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Trying to figure out what we've learned about the Dodgers after two weeks

April 20, 2010 |  7:57 am
Here is your two-week Dodgers review, which is absolutely guaranteed to be accurate until the next week, or game.

So what did we learn the first two weeks? For the faithful's sake, we hope not much.

We learned Joe Torre is absolutely serious about resting his regulars, a Gold Glove is no guarantee Matt Kemp is going to find his way to the ball, Chad Billingsley is not yet the pitcher he was the first half of last season and Manny Ramirez still has a knack for dramatics.

Otherwise, here's a quick look at the first two weeks:

Starting pitching: Better hope it's a work in progress.

Consistency has been sorely lacking. It's been an early disappointment, with starters struggling to pitch past the fifth inning, outside of Hiroki Kuroda. Throwing strikes has been a real challenge.

The last three games, however, Kuroda, Vicente Padilla and Clayton Kershaw offered hope, each pitching seven innings.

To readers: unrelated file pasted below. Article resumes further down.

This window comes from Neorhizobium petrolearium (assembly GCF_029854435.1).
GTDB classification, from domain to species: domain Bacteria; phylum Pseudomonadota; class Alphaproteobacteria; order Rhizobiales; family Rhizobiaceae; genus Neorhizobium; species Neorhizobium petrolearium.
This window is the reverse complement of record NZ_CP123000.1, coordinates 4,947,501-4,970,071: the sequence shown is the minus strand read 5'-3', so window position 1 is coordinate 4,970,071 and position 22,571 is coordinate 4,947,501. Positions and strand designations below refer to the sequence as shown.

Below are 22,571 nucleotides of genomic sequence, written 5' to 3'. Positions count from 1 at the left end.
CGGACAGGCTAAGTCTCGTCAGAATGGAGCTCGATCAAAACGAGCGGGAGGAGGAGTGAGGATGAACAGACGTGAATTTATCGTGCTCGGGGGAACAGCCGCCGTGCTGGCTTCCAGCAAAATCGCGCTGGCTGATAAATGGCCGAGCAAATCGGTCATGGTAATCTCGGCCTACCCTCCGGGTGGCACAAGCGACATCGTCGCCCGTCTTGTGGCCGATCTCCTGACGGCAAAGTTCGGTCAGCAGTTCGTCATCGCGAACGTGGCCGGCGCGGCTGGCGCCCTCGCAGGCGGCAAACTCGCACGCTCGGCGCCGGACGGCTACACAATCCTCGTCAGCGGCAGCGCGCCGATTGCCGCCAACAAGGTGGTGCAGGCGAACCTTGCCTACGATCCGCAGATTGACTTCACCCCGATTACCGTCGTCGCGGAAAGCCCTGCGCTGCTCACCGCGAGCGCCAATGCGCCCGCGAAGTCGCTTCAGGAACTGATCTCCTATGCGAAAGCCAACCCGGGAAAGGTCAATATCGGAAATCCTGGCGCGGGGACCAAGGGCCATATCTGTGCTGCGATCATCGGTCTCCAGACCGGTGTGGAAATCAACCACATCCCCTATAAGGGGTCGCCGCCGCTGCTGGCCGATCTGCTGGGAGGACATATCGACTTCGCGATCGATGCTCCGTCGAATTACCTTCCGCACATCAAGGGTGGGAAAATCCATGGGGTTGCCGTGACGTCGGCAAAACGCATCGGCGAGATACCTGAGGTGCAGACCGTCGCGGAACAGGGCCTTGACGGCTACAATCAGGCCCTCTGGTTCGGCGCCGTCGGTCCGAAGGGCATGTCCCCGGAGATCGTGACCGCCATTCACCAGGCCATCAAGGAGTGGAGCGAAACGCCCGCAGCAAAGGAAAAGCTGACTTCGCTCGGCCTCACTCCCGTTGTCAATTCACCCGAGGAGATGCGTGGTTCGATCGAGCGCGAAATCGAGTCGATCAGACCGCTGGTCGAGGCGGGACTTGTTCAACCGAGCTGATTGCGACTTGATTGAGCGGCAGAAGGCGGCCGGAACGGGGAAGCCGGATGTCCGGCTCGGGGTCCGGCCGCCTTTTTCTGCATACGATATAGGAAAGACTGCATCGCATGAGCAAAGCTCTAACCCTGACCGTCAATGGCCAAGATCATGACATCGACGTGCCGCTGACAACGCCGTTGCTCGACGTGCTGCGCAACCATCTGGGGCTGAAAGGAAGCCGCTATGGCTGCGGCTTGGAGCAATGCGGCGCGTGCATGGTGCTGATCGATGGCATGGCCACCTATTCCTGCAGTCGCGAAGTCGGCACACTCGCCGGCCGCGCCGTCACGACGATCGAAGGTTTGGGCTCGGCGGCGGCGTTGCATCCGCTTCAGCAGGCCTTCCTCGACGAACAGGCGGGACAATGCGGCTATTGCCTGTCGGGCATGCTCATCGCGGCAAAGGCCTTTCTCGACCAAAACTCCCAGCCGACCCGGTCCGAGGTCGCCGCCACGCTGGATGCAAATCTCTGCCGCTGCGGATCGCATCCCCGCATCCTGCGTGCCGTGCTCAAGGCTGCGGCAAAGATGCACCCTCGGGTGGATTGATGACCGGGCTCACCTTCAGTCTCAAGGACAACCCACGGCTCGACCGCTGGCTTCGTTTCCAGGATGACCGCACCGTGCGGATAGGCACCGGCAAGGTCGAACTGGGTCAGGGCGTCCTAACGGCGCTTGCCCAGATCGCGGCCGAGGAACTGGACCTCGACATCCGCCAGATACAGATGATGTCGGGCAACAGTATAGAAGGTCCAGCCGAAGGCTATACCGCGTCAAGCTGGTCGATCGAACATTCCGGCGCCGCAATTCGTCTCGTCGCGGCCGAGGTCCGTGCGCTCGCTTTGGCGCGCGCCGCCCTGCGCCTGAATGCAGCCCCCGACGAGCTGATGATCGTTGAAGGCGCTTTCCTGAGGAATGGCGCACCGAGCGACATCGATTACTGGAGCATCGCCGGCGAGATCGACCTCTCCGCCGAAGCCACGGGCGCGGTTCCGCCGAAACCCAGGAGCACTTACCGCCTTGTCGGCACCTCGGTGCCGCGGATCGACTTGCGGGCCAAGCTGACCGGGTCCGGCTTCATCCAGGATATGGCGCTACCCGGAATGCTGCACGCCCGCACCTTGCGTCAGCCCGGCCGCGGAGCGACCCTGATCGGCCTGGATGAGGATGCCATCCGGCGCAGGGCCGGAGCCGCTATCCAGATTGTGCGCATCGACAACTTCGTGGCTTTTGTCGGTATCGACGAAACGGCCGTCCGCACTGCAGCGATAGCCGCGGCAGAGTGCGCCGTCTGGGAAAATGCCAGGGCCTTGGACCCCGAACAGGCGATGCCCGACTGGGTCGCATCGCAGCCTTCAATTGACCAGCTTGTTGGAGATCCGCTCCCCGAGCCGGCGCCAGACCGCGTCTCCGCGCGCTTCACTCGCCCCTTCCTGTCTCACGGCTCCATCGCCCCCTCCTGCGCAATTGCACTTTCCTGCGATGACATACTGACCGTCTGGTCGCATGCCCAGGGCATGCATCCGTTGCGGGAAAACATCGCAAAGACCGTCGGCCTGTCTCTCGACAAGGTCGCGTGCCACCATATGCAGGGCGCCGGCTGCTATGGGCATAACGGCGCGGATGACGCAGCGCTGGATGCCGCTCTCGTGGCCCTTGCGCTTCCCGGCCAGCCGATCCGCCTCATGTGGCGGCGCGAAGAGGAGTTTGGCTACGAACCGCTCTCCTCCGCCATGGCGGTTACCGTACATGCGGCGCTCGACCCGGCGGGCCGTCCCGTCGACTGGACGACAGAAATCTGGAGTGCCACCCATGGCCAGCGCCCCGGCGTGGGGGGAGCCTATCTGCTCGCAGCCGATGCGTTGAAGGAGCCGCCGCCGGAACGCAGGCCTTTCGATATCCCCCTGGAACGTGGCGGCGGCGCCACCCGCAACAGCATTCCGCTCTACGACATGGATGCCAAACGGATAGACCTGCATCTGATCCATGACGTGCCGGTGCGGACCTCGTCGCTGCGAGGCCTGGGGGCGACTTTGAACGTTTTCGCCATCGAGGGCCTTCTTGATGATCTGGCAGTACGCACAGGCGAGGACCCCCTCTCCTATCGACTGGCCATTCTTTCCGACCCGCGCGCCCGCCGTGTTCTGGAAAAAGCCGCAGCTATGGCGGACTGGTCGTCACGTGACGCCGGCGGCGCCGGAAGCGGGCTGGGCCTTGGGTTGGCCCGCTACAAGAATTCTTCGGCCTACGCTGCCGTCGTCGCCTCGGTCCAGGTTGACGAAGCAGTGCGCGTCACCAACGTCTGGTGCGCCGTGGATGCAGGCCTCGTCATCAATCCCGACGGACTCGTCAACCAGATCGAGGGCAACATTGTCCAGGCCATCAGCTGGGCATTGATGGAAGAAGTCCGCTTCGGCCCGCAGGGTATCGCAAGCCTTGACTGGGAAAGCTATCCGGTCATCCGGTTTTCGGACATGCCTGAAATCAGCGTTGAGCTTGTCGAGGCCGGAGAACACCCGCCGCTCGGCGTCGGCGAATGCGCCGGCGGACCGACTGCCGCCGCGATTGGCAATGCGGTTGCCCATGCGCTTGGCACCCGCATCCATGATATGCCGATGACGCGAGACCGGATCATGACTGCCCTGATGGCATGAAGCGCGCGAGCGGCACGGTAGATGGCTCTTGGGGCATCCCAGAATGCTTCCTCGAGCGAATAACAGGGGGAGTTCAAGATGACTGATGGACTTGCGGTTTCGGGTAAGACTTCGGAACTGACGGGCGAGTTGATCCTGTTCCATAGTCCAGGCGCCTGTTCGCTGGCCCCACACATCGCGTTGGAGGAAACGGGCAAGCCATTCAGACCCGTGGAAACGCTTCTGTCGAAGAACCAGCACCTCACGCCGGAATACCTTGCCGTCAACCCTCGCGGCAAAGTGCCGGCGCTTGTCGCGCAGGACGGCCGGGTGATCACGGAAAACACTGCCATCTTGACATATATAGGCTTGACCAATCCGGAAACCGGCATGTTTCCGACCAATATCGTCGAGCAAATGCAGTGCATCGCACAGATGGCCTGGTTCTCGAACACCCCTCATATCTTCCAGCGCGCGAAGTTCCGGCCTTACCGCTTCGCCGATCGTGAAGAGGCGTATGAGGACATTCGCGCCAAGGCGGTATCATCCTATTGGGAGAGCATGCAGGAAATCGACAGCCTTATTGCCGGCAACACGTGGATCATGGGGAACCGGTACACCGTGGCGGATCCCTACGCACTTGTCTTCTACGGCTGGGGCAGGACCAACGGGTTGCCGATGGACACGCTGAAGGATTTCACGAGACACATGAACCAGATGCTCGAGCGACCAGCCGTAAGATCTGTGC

Relief pitching: If they can get the game to Jonathan Broxton, they're in great shape. The trick has been getting it to him. He's seen one save opportunity.

Middle relief mostly has been a mess, though on the bright side, struggling setup man George Sherrill has actually retired his last six consecutive batters.

Defense: It really can't stay this bad, can it?

Let's go with no way, though a bad early pattern has emerged. The Dodgers are currently tied with the Detroit Tigers for the second-worst fielding percentage in all of baseball (.974).

And the only new starter from last year's strong fielding team is Blake DeWitt, who has just one of the team's 12 errors. Torre crosses fingers and calls it one of those things.

Offense: OK, here is something to cause the boys in blue to hold their chests out. They have hit well, and one Tim Lincecum start aside, hit often.

The Three Amigos in the outfield have been all that was hoped. The Dodgers are hitting for average and power. Their team average of .303 trails only the Royals and their .468 slugging percentage is fourth in the majors.

"I feel very strongly that offensively we're going to score runs," Torre said. "We can do a lot of different things, especially if the top of the order works. It's not going to be easy going through [Andre] Ethier, Kemp and Manny. And I think when it’s all said and done, [James] Loney’s gonna make a statement here this year too."

Here's one other thing we learned: The Dodgers are going to keep coming at you, no matter the situation.

Half their victories have been come-from-behind affairs, with Manny and Ethier offering up walk-off hits.

"I think we found out when we got behind in so many games that we just kept battling," Torre said.

-- Steve Dilbeck
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